Imagine how many bellies a ton of food could fill. Now imagine if that food were unable to reach the food system because it simply couldn’t be harvested on time.
Until this summer, that extra food could have gone to waste in the Snoqualmie Valley, a farm-rich area east of Bastyr University.
But through Sno-Valley Harvest, a new program based at Hopelink, Bastyr alumna Lisa Harper, MS (’10), has so far organized the harvest, collection and distribution of more than 6,507 pounds of organic, fresh produce that has ended up in area food banks instead of as waste.
“We always have a lot of extra produce, but we don’t have time to harvest it,” says Siri Erickson-Brown, who owns Local Roots Farm with her husband, Jason Salvo. “This is really a great program.”
On the morning of August 9, Harper organized a small group of volunteers to harvest some of Local Roots’ extra produce, which is also known as “gleaning.” Harper and Salvo showed volunteers which stalks of lacinato kale they should pick to allow the plant to continue producing, and they also picked out the turnips that were too large for selling at farmers markets.
“When a farmer harvests a plot of land, they take the prettiest of what’s there to sell at the market, but the remaining food is still just as tasty and nutritious,” Harper says. She organizes these gleaning events at seven small to mid-sized farms in the Snoqualmie Valley, but that number is growing.
With help from Hopelink, a North and East King County social services provider with five food bank locations, the freshly picked produce is then delivered to 10 organizations that serve nearby low-income and elderly populations.
“One of the coolest aspects of this is how fresh the food is when it gets to people,” says Harper, who estimates that the food they glean is typically on its way to a family’s home within two to four days.
“Harvest Against Hunger” Taking the Fight Statewide
Harper started Sno-Valley Harvest through her yearlong position as an AmeriCorps VISTA volunteer in mid-November, giving her time to interest volunteers and farms in participating before the harvest season began. She belongs to a group of VISTAs in Washington state known as Harvest Against Hunger, a project developed and managed by Rotary First Harvest in Seattle.
“A lot of my work so far has been volunteer recruitment,” she says, which includes explaining the work and the need to individuals and groups around the community. So far, over 70 volunteers have contributed to harvesting and recruitment is always ongoing.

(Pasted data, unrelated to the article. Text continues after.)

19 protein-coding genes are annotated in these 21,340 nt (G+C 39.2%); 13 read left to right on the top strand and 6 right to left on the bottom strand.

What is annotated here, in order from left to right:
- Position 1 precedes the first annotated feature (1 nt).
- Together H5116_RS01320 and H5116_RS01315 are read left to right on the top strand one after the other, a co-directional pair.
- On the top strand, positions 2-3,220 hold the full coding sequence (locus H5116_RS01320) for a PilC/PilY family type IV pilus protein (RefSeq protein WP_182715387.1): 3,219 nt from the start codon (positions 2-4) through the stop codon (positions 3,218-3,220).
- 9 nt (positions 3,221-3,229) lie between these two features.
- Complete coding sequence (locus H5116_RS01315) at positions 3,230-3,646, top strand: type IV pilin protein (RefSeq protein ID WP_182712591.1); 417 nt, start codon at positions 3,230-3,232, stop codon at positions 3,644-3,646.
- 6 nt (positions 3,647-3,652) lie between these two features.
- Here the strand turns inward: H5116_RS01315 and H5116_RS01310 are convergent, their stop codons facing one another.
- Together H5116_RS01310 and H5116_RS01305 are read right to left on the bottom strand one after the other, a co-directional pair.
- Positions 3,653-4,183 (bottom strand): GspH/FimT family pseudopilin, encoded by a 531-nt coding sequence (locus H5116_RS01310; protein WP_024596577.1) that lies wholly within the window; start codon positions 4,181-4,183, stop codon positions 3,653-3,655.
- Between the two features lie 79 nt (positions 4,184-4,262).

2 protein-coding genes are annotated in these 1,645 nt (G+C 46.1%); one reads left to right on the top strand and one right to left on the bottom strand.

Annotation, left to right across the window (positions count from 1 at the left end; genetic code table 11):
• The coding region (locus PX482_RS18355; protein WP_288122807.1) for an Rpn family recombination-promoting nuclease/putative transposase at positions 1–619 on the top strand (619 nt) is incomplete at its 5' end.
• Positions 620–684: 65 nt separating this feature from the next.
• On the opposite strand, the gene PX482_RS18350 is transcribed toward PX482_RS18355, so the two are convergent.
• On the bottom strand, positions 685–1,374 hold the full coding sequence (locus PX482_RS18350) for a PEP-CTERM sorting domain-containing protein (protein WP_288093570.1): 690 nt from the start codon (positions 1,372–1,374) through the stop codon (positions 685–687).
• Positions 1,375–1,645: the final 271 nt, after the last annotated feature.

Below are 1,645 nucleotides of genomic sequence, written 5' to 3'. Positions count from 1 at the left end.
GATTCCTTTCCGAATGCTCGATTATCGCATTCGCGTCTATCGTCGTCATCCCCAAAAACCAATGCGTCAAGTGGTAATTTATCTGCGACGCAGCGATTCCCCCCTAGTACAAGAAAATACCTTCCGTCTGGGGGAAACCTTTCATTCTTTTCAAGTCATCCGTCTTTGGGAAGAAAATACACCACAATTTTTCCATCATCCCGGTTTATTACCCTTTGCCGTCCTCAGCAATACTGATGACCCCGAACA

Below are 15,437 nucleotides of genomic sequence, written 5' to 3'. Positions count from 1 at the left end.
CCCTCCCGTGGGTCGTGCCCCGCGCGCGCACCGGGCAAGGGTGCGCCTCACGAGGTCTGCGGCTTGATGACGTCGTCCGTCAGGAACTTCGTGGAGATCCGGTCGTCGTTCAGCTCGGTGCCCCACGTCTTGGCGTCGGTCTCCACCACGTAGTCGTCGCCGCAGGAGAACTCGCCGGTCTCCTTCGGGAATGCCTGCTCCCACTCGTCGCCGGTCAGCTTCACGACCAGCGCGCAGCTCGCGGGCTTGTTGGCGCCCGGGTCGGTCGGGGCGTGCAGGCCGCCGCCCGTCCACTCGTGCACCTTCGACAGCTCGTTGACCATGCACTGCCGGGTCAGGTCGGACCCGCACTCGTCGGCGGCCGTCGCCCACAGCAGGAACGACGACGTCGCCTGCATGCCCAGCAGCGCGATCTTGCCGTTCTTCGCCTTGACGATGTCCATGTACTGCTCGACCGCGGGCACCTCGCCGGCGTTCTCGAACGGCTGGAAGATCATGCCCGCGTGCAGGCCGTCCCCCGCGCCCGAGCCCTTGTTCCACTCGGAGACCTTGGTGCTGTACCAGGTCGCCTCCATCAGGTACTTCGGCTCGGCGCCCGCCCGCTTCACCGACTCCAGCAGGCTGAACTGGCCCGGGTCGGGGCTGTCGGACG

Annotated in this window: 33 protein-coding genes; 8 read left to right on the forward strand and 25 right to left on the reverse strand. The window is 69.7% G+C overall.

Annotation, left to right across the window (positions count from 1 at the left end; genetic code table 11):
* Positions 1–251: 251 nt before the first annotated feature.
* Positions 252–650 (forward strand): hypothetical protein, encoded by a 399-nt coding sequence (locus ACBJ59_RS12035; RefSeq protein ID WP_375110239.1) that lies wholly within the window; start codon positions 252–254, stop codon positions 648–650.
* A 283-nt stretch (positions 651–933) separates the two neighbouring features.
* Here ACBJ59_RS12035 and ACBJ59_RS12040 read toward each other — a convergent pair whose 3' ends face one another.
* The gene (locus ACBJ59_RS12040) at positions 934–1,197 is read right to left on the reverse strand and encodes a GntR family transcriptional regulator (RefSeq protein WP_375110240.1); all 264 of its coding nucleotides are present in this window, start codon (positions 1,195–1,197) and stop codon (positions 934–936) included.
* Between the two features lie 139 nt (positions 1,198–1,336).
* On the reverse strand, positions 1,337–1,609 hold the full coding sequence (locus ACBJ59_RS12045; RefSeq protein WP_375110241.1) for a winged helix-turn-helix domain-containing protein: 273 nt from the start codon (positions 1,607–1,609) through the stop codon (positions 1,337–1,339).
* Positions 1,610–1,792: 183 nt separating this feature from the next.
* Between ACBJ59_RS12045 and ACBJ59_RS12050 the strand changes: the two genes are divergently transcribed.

“Approaching farmers has been tricky because they’re so incredibly busy,” Harper says, adding that she’s met many of them through attending local tilth meetings, introducing herself to them at farmers markets, or even approaching them while they’re working on their farm.
“Most of the farmers are really on board with what we’re doing,” she adds. “They have worked really hard to produce this food and they really want to see it go to someone.
“It’s a mutually beneficial relationship.”
Although her position is new, in the past three years Rotary First Harvest has established similar positions throughout the state, which allows Harper to focus on her specific area. “This year there’s 11 of us, all working to make connections between growers, food banks and volunteers,” Harper says.
When her position ends with the harvest season in November, Sno-Valley Harvest will continue —at first through other AmeriCorps VISTA volunteers, with the goal that it becomes a permanent fixture and continues to provide food for those in need.
More Work Needed in Farm-to-Table Initiatives
Harper’s initial interest in working with food banks blossomed while she was studying at Bastyr. During a project in a class on communities and nutrition, she chose to develop a nutrition program for the homeless population in Seattle and King County.
“That was the first time I went to a food bank,” she said. “I was disappointed in the lack of variety that I saw there.
“Everywhere you turn in Seattle there’s an amazing variety of locally grown fresh food. Yet, a major food resource for low-income populations seemed almost absent in fresh veggies.”
Harper graduated in 2010 with a Master of Science in Nutrition with a focus on research, and she quickly discovered that a community-based approach to improving nutrition was her passion, which led her to AmeriCorps.
“I love this area and I love working with the farmers,” she says. When her service ends in November, she hopes to continue working on farm-to-table initiatives.
“I love to hear about new programs that focus on getting fresh food to people,” Harper says. “My current job is evidence that there’s growing awareness for improving food resources, but there’s a lot more work to do.”